This week I’m hosting a lovely shot of Saint-Emilion taken by Tricia Mitchell from Travels with Tricia Blog.
Tricia, an explorer, travel writer, and marketing consultant. Passionate about the power of citizen diplomacy – the idea that everyday citizens can promote positive intercultural exchanges.
She had lived abroad for 15 years and is fortunate to have visited more than 60 countries. Currently, he husband, Shawn, and she are based on the Mediterranean island of Malta. Do check here Instagram and Facebook.
Photo Story: Saint-Emilion’s Paradise
I stepped onto Saint-Emilion’s cobblestone streets not long after sunrise. I felt like I’d gone back in time a few decades. Perhaps even a few hundred years. In the early-morning light, the shops’ wrought-iron signs appeared in silhouetted form.
Though the establishments’ names were in shadows, the contours of a sign’s hinted at what activity would soon be taking place inside those Marchands de vins.
On the main square, waiters dressed tables with linen cloths and merchants set out pots of grapevine plants for sale. Another shop’s proprietor rolled out a weathered, caramel-coloured barrel, carefully arranging bottles atop it for a shop display.
Hordes of visitors had not yet descended upon the 8th-century French city. I felt a bit like a local, even though my camera undoubtedly gave me away.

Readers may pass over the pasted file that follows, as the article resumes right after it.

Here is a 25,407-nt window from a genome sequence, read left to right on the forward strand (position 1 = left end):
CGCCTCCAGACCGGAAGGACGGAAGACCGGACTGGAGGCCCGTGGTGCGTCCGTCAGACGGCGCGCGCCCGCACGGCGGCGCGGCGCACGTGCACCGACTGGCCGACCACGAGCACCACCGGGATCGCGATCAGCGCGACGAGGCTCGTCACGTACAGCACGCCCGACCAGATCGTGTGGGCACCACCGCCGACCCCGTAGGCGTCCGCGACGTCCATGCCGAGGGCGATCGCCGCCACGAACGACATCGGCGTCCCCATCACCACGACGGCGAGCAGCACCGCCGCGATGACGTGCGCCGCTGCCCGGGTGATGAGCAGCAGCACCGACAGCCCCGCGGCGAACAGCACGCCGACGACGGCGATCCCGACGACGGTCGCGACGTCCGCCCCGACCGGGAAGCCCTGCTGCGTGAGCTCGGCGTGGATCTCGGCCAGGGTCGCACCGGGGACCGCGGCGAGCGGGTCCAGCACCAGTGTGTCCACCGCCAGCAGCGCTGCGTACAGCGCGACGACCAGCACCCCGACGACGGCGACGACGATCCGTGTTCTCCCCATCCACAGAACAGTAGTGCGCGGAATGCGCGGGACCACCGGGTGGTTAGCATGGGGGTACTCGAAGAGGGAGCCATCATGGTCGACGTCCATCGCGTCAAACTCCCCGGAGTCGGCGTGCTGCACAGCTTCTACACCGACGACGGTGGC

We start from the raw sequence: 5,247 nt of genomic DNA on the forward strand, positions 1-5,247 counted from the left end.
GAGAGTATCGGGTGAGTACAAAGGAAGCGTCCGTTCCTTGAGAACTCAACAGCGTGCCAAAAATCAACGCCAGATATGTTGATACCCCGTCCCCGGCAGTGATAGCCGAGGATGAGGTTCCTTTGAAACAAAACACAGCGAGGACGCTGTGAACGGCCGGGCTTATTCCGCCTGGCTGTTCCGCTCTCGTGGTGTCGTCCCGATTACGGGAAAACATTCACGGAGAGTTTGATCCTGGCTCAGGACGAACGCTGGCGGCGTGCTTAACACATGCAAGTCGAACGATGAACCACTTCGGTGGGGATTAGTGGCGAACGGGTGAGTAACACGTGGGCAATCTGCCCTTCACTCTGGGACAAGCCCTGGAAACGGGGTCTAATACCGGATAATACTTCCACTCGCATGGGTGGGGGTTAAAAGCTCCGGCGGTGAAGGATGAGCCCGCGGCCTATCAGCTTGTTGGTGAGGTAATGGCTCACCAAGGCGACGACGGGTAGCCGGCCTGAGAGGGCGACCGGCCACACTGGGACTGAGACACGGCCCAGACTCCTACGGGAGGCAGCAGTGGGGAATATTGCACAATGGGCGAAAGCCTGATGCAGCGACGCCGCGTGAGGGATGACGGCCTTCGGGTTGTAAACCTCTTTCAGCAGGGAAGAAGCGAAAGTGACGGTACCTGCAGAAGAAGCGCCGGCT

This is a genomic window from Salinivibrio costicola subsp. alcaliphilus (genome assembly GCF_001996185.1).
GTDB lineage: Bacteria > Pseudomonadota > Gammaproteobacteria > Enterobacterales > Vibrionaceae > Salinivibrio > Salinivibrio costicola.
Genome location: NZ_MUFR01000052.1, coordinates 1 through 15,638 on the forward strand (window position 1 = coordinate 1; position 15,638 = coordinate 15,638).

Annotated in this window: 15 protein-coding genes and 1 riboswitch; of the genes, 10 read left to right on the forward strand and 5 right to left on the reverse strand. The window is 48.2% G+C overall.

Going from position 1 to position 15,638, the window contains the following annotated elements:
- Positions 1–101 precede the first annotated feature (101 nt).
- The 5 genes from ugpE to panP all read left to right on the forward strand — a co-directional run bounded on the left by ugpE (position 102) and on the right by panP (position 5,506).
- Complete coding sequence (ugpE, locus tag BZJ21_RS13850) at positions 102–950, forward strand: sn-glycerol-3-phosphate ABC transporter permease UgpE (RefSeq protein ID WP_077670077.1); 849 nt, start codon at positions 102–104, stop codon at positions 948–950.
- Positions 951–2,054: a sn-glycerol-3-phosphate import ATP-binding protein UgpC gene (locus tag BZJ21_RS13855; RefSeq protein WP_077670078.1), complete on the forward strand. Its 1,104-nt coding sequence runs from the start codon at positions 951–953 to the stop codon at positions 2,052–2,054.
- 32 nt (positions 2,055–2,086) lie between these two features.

It was during this morning that I would first become acquainted with Saint-Emilion’s steep roads, known as tertres. There are four of them in the city, and as I found out on a subsequent evening following dinner, they make for a lovely walk – especially after you’ve enjoyed a glass of the area’s wine!
Made of cobblestone, and featuring iron handrails to assist even the tipsiest of pedestrians, the steep streets give the calves a workout and easily gobble up high heels!
Their cobblestones were supposedly imported by English merchants. On the way to France, the ships filled with the stone, acting as ballast, and on the way back, the ship was filled to the brim with Bordeaux wine.
Before bidding farewell to Saint-Emilion, my husband, Shawn, and I stopped by the UNESCO World Heritage’s Site’s visitor’s centre, picked up a walking-tour map, and enjoyed the historic structures at our own pace.
Pictured here is Saint-Emilion’s Monolithic Church. Built between the 12th and 16th centuries, its bell tower is the town’s highest point.